Fleet operators no longer have to stick with standard fit tyres all-year round, there is a range of options.
Here we outline the pros and cons of each.
Option 1: Mixing cold weather tyres and standard tyres
Fitting cold weather tyres between October and March and standard tyres the rest of the time is the best solution, according to tyre manufacturers.
Steve Dolby, product marketing manager at Michelin, says: “We will always recommend fleets adapt their tyre policy to the seasons to benefit from maximum safety and optimum performance.”
Goodyear Dunlop suggests that even safety technology becomes obsolete if the tyres are not adjusted to the weather conditions.
Duty of care is one of the main benefits. Dolby says: “Tests show a typical car travelling at 30mph on snow will take 48 metres to come to a halt on standard tyres, but just 24 metres if equipped with cold weather tyres – that could make a significant difference in real-life situations.”
Cold weather tyres are not just better than standard tyres in snowy conditions, as Dolby points out: “When the temperature drops to 7°C or lower, standard tyres are less effective as the rubber hardens, affecting performance and grip.”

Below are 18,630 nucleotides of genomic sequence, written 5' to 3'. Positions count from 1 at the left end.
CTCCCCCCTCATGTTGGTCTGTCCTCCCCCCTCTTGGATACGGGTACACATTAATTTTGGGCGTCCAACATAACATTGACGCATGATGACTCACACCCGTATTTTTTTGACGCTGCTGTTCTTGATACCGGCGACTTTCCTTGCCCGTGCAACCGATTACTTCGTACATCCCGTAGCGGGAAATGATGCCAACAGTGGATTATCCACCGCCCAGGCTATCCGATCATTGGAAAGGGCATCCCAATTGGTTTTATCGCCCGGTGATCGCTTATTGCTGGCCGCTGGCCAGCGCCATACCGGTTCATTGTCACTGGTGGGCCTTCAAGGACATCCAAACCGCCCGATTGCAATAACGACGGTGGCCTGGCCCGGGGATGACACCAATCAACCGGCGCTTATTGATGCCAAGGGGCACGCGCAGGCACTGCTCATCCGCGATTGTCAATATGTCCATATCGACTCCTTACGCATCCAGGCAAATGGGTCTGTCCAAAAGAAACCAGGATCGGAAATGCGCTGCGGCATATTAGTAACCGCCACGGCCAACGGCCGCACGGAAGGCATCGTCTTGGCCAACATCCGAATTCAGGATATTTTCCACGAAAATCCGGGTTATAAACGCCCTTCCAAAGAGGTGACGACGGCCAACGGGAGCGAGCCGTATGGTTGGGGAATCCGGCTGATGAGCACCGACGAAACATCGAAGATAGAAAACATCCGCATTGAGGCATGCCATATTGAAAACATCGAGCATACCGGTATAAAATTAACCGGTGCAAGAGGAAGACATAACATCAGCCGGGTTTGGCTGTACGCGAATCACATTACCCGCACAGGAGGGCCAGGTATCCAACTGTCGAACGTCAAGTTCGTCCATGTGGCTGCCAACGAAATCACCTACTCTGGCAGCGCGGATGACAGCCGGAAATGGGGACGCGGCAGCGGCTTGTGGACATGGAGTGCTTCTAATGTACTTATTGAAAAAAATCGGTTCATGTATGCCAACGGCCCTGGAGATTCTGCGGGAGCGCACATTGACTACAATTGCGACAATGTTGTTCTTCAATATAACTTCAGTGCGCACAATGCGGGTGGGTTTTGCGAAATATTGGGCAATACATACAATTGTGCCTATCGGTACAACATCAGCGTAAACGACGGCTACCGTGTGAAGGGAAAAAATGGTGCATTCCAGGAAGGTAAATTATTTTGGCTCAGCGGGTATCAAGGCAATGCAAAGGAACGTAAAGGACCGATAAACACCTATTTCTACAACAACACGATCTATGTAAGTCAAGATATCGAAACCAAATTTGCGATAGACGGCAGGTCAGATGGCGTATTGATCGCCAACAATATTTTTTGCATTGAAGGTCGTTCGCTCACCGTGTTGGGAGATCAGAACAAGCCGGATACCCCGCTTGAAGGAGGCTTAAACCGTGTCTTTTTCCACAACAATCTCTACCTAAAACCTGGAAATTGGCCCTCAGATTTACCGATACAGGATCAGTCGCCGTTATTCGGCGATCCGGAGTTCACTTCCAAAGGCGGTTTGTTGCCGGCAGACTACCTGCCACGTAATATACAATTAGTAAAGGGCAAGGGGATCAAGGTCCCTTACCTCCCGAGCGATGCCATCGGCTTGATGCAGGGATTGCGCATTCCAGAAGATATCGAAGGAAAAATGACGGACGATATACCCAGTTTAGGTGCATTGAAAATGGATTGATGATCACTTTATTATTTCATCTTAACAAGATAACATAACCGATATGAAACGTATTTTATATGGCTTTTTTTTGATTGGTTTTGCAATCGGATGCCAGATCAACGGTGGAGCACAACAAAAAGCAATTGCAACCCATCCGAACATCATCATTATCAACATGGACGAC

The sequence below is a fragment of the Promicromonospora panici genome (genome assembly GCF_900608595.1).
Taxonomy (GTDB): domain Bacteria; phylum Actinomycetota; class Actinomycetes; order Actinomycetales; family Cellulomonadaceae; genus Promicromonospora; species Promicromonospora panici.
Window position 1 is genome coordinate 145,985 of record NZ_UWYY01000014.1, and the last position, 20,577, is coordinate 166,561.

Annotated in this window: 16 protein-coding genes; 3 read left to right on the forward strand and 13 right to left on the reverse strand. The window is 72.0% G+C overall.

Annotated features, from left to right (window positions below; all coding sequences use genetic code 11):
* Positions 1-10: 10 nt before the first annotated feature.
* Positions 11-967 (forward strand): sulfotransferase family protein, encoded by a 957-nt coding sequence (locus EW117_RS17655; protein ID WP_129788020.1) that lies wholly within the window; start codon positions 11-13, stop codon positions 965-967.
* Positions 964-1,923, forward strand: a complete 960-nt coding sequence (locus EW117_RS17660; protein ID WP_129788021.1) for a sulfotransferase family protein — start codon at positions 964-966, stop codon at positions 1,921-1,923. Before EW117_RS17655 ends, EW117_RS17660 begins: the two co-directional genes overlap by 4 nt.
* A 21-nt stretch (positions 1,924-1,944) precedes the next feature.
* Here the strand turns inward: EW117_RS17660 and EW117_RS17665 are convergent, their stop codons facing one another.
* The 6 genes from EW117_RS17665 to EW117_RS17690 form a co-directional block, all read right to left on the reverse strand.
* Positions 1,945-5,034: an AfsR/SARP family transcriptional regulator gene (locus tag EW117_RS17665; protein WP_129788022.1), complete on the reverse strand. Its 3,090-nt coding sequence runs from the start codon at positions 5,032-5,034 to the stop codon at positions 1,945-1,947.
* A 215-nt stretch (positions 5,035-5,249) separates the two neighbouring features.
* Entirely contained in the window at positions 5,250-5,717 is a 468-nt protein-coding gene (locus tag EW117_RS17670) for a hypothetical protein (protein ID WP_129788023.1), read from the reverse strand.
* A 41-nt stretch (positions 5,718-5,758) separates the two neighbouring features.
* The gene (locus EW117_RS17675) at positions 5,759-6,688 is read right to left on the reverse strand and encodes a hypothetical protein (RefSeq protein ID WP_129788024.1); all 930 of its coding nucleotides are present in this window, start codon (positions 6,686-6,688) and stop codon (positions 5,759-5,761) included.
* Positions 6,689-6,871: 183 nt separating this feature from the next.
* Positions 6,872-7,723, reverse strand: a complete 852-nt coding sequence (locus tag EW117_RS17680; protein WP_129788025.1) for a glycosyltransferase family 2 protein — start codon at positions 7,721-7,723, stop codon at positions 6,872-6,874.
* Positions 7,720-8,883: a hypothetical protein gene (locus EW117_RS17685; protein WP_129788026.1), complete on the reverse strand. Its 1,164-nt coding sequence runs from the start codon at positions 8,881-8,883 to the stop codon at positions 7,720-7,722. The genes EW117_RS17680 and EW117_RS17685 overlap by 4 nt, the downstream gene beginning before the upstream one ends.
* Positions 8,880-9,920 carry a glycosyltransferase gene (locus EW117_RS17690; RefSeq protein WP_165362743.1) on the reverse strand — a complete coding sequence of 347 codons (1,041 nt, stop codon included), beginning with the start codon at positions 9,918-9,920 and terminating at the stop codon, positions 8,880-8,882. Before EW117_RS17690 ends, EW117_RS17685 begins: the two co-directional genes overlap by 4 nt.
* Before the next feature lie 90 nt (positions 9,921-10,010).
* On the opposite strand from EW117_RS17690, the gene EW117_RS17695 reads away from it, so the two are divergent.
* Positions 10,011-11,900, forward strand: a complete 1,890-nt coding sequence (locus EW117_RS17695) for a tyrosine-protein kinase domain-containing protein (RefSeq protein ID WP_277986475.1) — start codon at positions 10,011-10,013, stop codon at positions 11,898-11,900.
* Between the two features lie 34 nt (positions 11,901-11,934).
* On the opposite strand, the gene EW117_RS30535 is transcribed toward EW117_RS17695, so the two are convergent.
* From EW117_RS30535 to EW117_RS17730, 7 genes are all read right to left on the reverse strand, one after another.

There is a strong case for fitting cold weather tyres for organisations that need to respond to emergencies.
East Midlands Ambulance Services NHS Trust has fitted cold weather tyres to 306 ambulances and fast response cars for the past two winters.
Steve Farnsworth, fleet general manager, says: “Our vehicles need to be fully prepared for even the most hazardous conditions.
“When we receive an emergency 999 call we need to react as promptly and safely as possible, and fitting cold weather tyres is key to tackling any bad weather which might delay us from reaching our patients.”
Similarly, companies that need to deliver to customers, such as Tesco.com and AAH Pharmaceuticals, have seen a benefit from fitting cold weather tyres in the winter.
Approximately two-thirds of the cold weather tyres fitted by ATS Euromaster during winter 2012/2013 were for vans and light commercial vehicles.
In theory, fitting cold weather tyres in winter and standard tyres for the rest of the year should mean tyres last longer.
Peter Lambert, fleet director at Kwik Fit, says: “Depending on vehicle mileage, winter tyres could last for two or even three winters.
"As a result, wear and tear suffered by standard tyres, which is increased in harsh road conditions, is reduced so postponing their replacement.”
Cold weather tyres cost more than standard tyres.
Companies will also have the cost of taking tyres on and off and storage in a tyre ‘hotel’, unless they have their own storage facilities, although advocates argue the benefits outweigh the cost.